cago? Other bombs were left in
cities around the country.
Dick Lundbcrg, a neighbor, said
he sometimes gave Kaczynski rides
into Helena, where plane connec
tions were available.
Asked about the possibility of
accomplices, one federal agent said:
“This guy is a loner. He wouldn’t
work with someone else.’’
FBI and Bureau of Alcohol, To
bacco and Firearms agents found a
partially completed pipe bomb in
the loft at Kaczynski’s cabin, ac
cording to an affidavit by FBI agent
Donald J. Sachtleben.
Ten three-ring binders were re
covered filled with “page after page
of meticulous writings and sketches
which I recognize to be diagrams of
explosive devices,” Sachtleben
said. The diagrams show cross-sec -
tions of pipe bombs and electrical
In addition, agents found galva
nized metal, copper and plastic
pipes, four of them with copper
plates sealing one end, “one of the
first steps in the construction of a
pipe bomb,” Sachtleben said.
Federal officials,' who spoke on
the condition of anonymity, said
searchers also found two manual
typewriters. The Unabomber has
sent a sheaf of typed letters over the
past few years, and investigators
wanted to compare those with the
A former assistant professor of
mathematics at the University of
California at Berkeley, Kaczynski
graduated from Harvard when he
was barely 20, and received a
master’s degree and doctorate from
thc-University of Michigan several
years later. Academic-oriented and
‘Teddy was unusually
smart...He made it
through high school in
three years.. .1 didn Y
see much emotion, just
quiet. ”
neighbor of Kaczynski’s family
obsessed with technology, he fits
the FBI psychological profile of the
After retreating from academic
life in the 1970s, Kaczynski lived
in Utah, doing odd jobs and menial
Evelyn Vanderlaan, who was a
neighbor of Kaczynski’s family in
the working-class Chicago suburb
of Evergreen Park, 111., said: “Teddy
was unusually smart.... He made it
through high school in three years.
... I didn’t sec much emotion, just
In court Thursday, Kaczynski
appeared calm and spoke softly but
clearly before U.S. District Judge
Charles C. Lovell. He consulted
frequently with hisattomey, public
defender Michael Donahoe.
When Lovell asked if he were
unabl e to afford a lawyer, Kaczynski
said, “Quite correct.” He said “no”
when the judge asked if he had any
mental impairments.
Lovell told Kaczynski and his
lawyer to decide by noon Friday
whether they want a preliminary
hearing and a hearing to determine
A federal grand jury is sched
uled to convene April 17 in Great
Falls and will decide whether to
hand down an indictment in the
case, a federal law enforcement
official said on the condition of
What federal agents found in the
mountain cabin of Theodore John
His notes
• 10 three-ring binders full
of writings and sketches of
bombs and electrical
• Notes on chemical
reactions that cause
• Books on electrical
circuitry and chemistry
• Logs of experiments
His materials
• Pipes of galvanized
metal, copper and plastic
• Containers of zinc,
aluminum, lead, silver
oxide, potassium chlorate
and sodium chlorate,
all of which can be
used in bombs
• Batteries,
electric wires
His tools §
• A partially completed !
pipe bomb
• Drills, drill bits,
hacksaw blades,
wire cutters
Freemen sit down with negotiators
for first time during 11-day standoff
JORDAN, Mont.—Sitting on fold
ing chairs on a dirt road, the besieged
Freemen met with negotiators Thurs
day for the first time in the 11-day
Four Freemen met for about an hour
and a half with four negotiators at the
edge of the fugitives’ compound. At
least one of the negotiators meeting
with the Freemen was a federal agent,
but the identities of the other three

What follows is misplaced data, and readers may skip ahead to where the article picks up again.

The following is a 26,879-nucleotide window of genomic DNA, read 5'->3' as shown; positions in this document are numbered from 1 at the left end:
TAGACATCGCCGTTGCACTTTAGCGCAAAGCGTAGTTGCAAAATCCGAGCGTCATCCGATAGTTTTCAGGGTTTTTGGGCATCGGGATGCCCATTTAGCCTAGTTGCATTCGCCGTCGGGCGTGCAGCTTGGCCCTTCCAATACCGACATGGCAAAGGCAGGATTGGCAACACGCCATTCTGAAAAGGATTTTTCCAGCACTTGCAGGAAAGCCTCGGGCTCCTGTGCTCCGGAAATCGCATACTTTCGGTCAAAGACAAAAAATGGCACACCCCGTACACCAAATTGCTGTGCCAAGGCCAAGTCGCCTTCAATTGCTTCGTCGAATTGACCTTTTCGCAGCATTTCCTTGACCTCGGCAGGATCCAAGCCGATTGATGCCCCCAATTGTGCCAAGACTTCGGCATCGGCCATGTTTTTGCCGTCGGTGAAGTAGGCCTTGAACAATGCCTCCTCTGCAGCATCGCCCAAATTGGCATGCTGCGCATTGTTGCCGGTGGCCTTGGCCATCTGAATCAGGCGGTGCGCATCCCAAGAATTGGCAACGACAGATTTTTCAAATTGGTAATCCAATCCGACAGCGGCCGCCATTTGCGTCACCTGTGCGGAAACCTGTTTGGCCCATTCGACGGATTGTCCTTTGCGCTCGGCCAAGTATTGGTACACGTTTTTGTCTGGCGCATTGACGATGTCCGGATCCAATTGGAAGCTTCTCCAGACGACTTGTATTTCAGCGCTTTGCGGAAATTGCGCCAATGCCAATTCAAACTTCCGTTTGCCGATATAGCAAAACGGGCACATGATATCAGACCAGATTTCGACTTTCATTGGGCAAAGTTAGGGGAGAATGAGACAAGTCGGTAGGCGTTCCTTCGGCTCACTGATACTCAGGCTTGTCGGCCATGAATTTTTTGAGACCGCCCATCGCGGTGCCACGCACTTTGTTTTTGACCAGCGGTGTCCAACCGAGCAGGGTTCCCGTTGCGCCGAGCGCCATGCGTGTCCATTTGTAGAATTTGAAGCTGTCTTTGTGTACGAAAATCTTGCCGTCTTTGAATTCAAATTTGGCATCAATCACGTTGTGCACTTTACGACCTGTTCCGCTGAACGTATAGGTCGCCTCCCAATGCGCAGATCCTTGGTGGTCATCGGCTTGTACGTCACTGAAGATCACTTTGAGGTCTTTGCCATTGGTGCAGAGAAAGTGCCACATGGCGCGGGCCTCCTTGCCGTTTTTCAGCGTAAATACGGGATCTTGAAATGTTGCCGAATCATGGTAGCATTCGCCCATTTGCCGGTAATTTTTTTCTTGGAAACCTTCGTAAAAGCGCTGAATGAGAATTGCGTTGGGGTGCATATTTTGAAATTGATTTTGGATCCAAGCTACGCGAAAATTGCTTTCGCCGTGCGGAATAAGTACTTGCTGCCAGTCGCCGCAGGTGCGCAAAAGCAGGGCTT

could not be immediately confirmed.
The identities of the Freemen repre
sentatives were also unknown.
One of the Freemen did most of the
talking, occasionally standing, walk
ing around and waving his arms. Re
porters were kept about a mile away,
but the negotiations could be seen
clearly through binoculars and tele
photo lenses.
Freemen in a pickup truck parked
about 100 yards away watched the
meeting closely. Federal agents did
the same from another vantage point,
and a surveillance plane circled over
When the meeting ended, the Free
men packed up the chairs and went
back to the ranch house on the 960
acrc farm. The negotiators drove past
about a dozen TV crews and reporters
without stopping to comment.
However tentative, it was the first
sign of a break in the standoff that
began with high tension March 25 when
agents arrested two Freemen leaders.
The tension has dulled into routine.
The Freemen are anti-government
activists who refuse to recognize the
government’s authority. They have
their own laws and courts based on
their interpretation of the Bible, the
U.S. Constitution and other documents.
FBI agents are trying to negotiate a
peaceful surrender with the remaining
fugitive Freemen, who are among 20
or so people holed up at the ranch
about 30 miles northwest of Jordan.
The FBI continued its laid-back
surveillance of the ranch. Some agents
staffed checkpoints at crossroads
around the Freemen’s 960-acre farm,
while others kept watch from hilltop
vantage points.
When the Freemen look out from
their barricaded farm, they see much
the same scene as they did before the
standoff began — miles and miles of
treeless plains, the wheat stubble pok
ing through a few inches of snow.
About half the 22 men, women and
children estimated to be at the Free
men compound are wanted on federal
charges including mail fraud, bank
fraud and conspiracy for threatening
public officials. The Freemen have
renounced all established authority,
set up their own government called
Justus Township, issued millions of
dollars in bogus checks, and threat
ened to kill those who stand in their
They are thought to have stock
piled weapons at their compound, but
so far their aggression has been only
verbal, not physical.
The standoff began when under
cover federal agents arrested Freemen
leaders LeRoy Schweitzer and Daniel
Petersen Jr. A third Freeman, Richard
E. Clark, turned himself in to FBI
agents Saturday.
FAX NUMBER 472-1761
The Daily Nebraskan(USPS 144-080) is published by the UNL Publications Board, Nebraska Union 34,1400 R St., Lincoln, NE 68588-0448,